Research suggests that most cases of multiple sclerosis could be prevented by stopping a well-known virus infection
Posted on January 14, 2022
Multiple sclerosis (MS), a degenerative disease, could have an infectious origin. The Epstein-Barr virus (EBV), known as the human herpesvirus or as the cause of mononucleosis or 'kissing disease', is, according to a study published this Thursday in 'Science', the cause of multiple sclerosis, a progressive disease for which there is no definitive cure and which affects 2.8 million people worldwide.
A team of researchers from the Chan School of Public Health at Harvard University (USA) could have finally found the trigger for this disease, something that has been investigated for many years. "For years our group and others have investigated the hypothesis that EBV causes MS, but this is the first study to provide convincing evidence of causation", highlights Alberto Ascherio, lead author of the study.
According to Ascherio, "This is a big step because it suggests that most cases of MS could be prevented by stopping EBV infection". Furthermore, he stresses that by focusing on this virus "we could finally identify a cure for MS".
MS is a chronic autoimmune disease that works by damaging the myelin in the body of those affected, a fatty material that insulates the nerves and allows them to transmit electrical impulses to and from the brain quickly. The body's own tissue is treated as a foreign body, and the onset of the disease is often triggered by a combination of genetic and environmental factors. MS is the most common chronic neurological disease in young adults between 20 and 40 years of age in Europe and North America, especially in women.
Although its cause is unknown, one of the main suspects has always been EBV, a herpes virus that can cause infectious mononucleosis and generates a latent infection for life in the host.
Until now, it has been difficult to establish a causal relationship between the virus and the disease because EBV infects approximately 95% of adults and the onset of MS symptoms begins about 10 years after EBV infection.
To determine the connection between EBV and MS, researchers conducted a study of more than 10 million young adults in the U.S. Army and identified 955 who were diagnosed with MS during their active duty.
The researchers analysed serum samples taken every two years by the military and determined the EBV status of the soldiers at the time of the first sample and the relationship between EBV infection and the occurrence of MS during the period of active duty.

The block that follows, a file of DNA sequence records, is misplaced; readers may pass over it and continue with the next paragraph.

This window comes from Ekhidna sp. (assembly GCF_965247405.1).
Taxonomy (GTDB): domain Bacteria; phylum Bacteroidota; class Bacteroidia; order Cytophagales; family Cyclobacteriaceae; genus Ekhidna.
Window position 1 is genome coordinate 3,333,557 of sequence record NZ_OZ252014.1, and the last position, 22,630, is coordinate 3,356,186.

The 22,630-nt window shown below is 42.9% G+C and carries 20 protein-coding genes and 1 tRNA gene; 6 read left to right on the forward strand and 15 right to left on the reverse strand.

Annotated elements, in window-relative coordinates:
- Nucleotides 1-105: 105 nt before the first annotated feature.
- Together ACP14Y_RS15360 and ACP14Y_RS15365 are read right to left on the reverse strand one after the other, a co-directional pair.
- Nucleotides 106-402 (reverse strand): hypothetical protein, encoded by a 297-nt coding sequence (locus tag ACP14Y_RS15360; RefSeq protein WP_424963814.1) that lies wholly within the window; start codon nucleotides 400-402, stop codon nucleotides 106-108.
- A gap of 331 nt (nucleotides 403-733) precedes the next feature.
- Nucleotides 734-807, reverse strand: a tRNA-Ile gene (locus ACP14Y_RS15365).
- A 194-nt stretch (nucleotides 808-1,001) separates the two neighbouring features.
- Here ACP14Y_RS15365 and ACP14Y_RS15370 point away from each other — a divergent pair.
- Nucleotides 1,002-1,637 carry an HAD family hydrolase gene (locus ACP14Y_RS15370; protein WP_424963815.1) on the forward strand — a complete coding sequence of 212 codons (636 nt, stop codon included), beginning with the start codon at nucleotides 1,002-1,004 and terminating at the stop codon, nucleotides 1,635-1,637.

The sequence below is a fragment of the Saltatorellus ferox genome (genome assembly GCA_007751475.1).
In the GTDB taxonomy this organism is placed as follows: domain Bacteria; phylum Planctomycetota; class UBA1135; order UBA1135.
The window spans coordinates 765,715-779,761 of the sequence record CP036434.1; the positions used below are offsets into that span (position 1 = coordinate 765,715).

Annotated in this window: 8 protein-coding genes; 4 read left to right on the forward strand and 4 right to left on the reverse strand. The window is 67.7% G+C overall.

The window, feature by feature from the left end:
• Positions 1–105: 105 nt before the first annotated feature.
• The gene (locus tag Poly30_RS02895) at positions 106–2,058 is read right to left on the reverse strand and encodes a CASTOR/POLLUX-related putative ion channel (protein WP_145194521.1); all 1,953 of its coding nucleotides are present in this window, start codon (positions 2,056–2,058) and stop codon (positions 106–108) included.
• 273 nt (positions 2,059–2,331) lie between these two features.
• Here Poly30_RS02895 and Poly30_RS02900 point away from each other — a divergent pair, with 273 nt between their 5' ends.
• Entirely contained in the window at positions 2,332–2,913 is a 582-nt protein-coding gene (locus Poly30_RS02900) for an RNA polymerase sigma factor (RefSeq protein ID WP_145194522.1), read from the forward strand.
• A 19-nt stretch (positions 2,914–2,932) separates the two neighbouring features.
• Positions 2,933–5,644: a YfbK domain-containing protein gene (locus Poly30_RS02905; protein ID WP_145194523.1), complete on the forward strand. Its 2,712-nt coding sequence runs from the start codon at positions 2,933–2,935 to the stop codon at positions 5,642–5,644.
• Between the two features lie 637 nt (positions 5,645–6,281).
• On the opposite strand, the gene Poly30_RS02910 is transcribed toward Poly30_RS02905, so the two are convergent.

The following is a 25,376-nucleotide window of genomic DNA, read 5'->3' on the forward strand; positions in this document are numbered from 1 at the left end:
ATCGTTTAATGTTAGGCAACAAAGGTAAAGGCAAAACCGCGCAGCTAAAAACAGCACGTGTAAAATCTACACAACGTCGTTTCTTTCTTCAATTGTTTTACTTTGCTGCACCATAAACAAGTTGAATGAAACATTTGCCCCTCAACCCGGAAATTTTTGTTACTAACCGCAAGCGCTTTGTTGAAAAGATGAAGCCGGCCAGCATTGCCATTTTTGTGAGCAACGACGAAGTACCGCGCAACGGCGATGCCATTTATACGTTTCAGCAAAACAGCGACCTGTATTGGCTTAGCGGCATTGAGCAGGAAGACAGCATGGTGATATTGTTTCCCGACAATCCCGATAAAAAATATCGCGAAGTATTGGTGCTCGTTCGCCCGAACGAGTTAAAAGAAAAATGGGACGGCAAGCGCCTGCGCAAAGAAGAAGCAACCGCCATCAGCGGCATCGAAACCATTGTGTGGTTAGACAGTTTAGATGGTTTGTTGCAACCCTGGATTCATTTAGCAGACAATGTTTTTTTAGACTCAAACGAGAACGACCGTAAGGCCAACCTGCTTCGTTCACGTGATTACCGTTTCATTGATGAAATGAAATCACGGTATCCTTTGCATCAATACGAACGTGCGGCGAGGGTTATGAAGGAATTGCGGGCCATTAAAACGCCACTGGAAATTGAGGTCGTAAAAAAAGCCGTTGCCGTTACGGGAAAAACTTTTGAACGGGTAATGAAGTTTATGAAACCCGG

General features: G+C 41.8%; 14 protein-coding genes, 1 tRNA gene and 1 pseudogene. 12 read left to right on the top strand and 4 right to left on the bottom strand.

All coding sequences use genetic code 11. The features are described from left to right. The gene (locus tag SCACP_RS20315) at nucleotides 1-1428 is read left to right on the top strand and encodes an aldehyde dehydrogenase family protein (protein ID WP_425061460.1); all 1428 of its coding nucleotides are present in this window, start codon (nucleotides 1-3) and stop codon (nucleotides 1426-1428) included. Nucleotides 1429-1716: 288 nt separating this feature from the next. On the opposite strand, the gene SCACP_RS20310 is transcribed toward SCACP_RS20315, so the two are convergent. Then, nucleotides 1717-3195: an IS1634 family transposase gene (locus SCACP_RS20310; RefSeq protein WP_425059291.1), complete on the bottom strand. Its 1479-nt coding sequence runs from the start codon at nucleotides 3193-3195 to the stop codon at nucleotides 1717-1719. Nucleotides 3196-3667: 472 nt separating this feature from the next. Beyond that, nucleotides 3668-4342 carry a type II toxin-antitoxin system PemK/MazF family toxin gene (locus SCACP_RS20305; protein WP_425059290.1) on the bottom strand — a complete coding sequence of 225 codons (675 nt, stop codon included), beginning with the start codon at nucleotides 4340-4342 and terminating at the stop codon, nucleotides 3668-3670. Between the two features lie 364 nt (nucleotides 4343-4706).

Thus they saw that in this group the risk of MS increased 32 times after EBV infection, but was not altered after infection with other viruses.
The analysis showed that serum levels of neurofilament light chain, a biomarker of nerve degeneration typical of MS, increased only after EBV infection.
The findings, they write, cannot be explained by any other known risk factors for MS and suggest that EBV is the leading cause of multiple sclerosis.
Ascherio suspects that the delay between EBV infection and the onset of MS may be due, on the one hand, to the fact that the symptoms of the disease were not detected during the early stages and, on the other, to the relationship in evolution between EBV and the host's immune system, which is repeatedly stimulated each time the latent virus reactivates.
They point out that, due to these elements implicated in the pathogenesis of MS, "EBV infection is likely to be" necessary, but not sufficient, to trigger the development of MS".
EBV infection, they claim, is the initial pathogenetic step in MS, but other factors must be activated for full pathophysiology.
Antivirals that target EBV may provide effective therapy, they wonder, especially when given early.
Although there is no way to effectively prevent or treat EBV infection today an EBV vaccine or targeting the virus with EBV-specific antiviral drugs could, we think, prevent or cure MS.
And they conclude: "Now that the initial trigger of MS has been identified, perhaps it could be eradicated".
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